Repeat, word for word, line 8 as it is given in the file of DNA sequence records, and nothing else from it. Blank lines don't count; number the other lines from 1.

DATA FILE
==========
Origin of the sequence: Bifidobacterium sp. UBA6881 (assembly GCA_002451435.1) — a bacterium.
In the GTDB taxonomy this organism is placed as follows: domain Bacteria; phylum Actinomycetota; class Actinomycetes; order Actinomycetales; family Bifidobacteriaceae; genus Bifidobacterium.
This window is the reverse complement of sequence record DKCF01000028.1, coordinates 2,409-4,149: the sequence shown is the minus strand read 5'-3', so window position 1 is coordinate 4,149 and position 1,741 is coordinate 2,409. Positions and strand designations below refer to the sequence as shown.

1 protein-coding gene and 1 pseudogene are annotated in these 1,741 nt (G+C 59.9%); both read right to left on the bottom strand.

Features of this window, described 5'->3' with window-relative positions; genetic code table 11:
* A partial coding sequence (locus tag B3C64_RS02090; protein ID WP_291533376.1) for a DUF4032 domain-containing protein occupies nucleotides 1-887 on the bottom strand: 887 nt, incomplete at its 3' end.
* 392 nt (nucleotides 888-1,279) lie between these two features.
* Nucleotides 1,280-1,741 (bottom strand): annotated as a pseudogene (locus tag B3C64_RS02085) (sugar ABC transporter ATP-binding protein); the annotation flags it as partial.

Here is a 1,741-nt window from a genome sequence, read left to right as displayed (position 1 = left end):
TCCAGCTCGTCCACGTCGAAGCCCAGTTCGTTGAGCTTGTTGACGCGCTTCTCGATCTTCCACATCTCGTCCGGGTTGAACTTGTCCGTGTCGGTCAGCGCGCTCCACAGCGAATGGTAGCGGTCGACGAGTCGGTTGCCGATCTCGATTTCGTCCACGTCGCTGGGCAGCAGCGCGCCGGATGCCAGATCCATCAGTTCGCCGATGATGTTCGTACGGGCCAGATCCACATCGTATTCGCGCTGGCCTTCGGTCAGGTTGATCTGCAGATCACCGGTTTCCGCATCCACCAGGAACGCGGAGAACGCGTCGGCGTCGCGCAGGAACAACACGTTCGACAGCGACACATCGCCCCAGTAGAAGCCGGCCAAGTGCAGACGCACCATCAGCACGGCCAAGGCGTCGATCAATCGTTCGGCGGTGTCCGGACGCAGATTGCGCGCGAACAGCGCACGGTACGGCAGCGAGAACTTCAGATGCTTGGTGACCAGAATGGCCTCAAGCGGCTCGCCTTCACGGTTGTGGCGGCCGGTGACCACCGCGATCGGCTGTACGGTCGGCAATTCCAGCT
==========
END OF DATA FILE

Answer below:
* Nucleotides 1,280-1,741 (bottom strand): annotated as a pseudogene (locus tag B3C64_RS02085) (sugar ABC transporter ATP-binding protein); the annotation flags it as partial.